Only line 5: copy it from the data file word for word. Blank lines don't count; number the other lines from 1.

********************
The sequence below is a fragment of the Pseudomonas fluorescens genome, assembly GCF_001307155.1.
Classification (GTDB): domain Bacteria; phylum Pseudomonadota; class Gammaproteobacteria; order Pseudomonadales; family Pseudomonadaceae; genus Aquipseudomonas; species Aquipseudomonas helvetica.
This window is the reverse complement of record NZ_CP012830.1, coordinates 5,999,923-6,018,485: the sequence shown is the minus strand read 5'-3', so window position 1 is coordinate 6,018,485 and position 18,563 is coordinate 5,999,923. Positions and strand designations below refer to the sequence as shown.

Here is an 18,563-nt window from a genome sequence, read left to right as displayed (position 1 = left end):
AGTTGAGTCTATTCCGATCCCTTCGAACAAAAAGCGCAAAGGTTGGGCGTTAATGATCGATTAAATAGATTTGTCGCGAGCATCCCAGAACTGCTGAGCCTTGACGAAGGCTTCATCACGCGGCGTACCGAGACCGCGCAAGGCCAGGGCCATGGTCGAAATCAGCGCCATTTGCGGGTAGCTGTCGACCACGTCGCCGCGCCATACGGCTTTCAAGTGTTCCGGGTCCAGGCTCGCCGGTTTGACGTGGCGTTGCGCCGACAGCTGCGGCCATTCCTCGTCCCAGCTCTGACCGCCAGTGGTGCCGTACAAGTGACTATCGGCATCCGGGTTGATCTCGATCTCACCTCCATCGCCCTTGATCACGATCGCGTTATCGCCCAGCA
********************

AGTTGAGTCTATTCCGATCCCTTCGAACAAAAAGCGCAAAGGTTGGGCGTTAATGATCGATTAAATAGATTTGTCGCGAGCATCCCAGAACTGCTGAGCCTTGACGAAGGCTTCATCACGCGGCGTACCGAGACCGCGCAAGGCCAGGGCCATGGTCGAAATCAGCGCCATTTGCGGGTAGCTGTCGACCACGTCGCCGCGCCATACGGCTTTCAAGTGTTCCGGGTCCAGGCTCGCCGGTTTGACGTGGCGTTGCGCCGACAGCTGCGGCCATTCCTCGTCCCAGCTCTGACCGCCAGTGGTGCCGTACAAGTGACTATCGGCATCCGGGTTGATCTCGATCTCACCTCCATCGCCCTTGATCACGATCGCGTTATCGCCCAGCA